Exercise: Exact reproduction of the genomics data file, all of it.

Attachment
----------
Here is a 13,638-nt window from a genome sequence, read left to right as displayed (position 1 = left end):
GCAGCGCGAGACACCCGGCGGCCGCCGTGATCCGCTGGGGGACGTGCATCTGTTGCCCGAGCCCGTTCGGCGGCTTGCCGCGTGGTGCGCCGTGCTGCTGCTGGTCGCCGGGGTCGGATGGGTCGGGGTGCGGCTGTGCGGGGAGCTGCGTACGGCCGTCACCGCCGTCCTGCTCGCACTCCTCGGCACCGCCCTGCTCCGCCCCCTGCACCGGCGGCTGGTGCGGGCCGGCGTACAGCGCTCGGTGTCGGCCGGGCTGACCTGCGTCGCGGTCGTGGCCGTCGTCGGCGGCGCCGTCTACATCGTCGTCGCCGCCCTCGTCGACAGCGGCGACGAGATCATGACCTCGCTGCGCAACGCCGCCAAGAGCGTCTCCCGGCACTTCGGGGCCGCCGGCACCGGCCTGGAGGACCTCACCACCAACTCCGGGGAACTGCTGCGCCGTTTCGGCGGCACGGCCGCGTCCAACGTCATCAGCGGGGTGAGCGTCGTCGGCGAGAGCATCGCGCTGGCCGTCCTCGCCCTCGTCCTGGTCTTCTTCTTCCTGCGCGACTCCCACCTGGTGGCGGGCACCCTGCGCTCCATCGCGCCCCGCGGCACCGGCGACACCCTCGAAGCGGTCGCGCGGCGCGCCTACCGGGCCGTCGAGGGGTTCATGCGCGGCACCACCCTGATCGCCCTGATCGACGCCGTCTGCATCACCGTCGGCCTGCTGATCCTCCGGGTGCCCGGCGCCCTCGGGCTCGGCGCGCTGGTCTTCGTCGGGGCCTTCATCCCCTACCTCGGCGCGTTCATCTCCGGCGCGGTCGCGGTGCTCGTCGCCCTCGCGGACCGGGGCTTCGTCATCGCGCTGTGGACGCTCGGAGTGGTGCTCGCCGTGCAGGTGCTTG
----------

Here is a 13,638-nt window from a genome sequence, read left to right as displayed (position 1 = left end):
GCAGCGCGAGACACCCGGCGGCCGCCGTGATCCGCTGGGGGACGTGCATCTGTTGCCCGAGCCCGTTCGGCGGCTTGCCGCGTGGTGCGCCGTGCTGCTGCTGGTCGCCGGGGTCGGATGGGTCGGGGTGCGGCTGTGCGGGGAGCTGCGTACGGCCGTCACCGCCGTCCTGCTCGCACTCCTCGGCACCGCCCTGCTCCGCCCCCTGCACCGGCGGCTGGTGCGGGCCGGCGTACAGCGCTCGGTGTCGGCCGGGCTGACCTGCGTCGCGGTCGTGGCCGTCGTCGGCGGCGCCGTCTACATCGTCGTCGCCGCCCTCGTCGACAGCGGCGACGAGATCATGACCTCGCTGCGCAACGCCGCCAAGAGCGTCTCCCGGCACTTCGGGGCCGCCGGCACCGGCCTGGAGGACCTCACCACCAACTCCGGGGAACTGCTGCGCCGTTTCGGCGGCACGGCCGCGTCCAACGTCATCAGCGGGGTGAGCGTCGTCGGCGAGAGCATCGCGCTGGCCGTCCTCGCCCTCGTCCTGGTCTTCTTCTTCCTGCGCGACTCCCACCTGGTGGCGGGCACCCTGCGCTCCATCGCGCCCCGCGGCACCGGCGACACCCTCGAAGCGGTCGCGCGGCGCGCCTACCGGGCCGTCGAGGGGTTCATGCGCGGCACCACCCTGATCGCCCTGATCGACGCCGTCTGCATCACCGTCGGCCTGCTGATCCTCCGGGTGCCCGGCGCCCTCGGGCTCGGCGCGCTGGTCTTCGTCGGGGCCTTCATCCCCTACCTCGGCGCGTTCATCTCCGGCGCGGTCGCGGTGCTCGTCGCCCTCGCGGACCGGGGCTTCGTCATCGCGCTGTGGACGCTCGGAGTGGTGCTCGCCGTGCAGGTGCTTG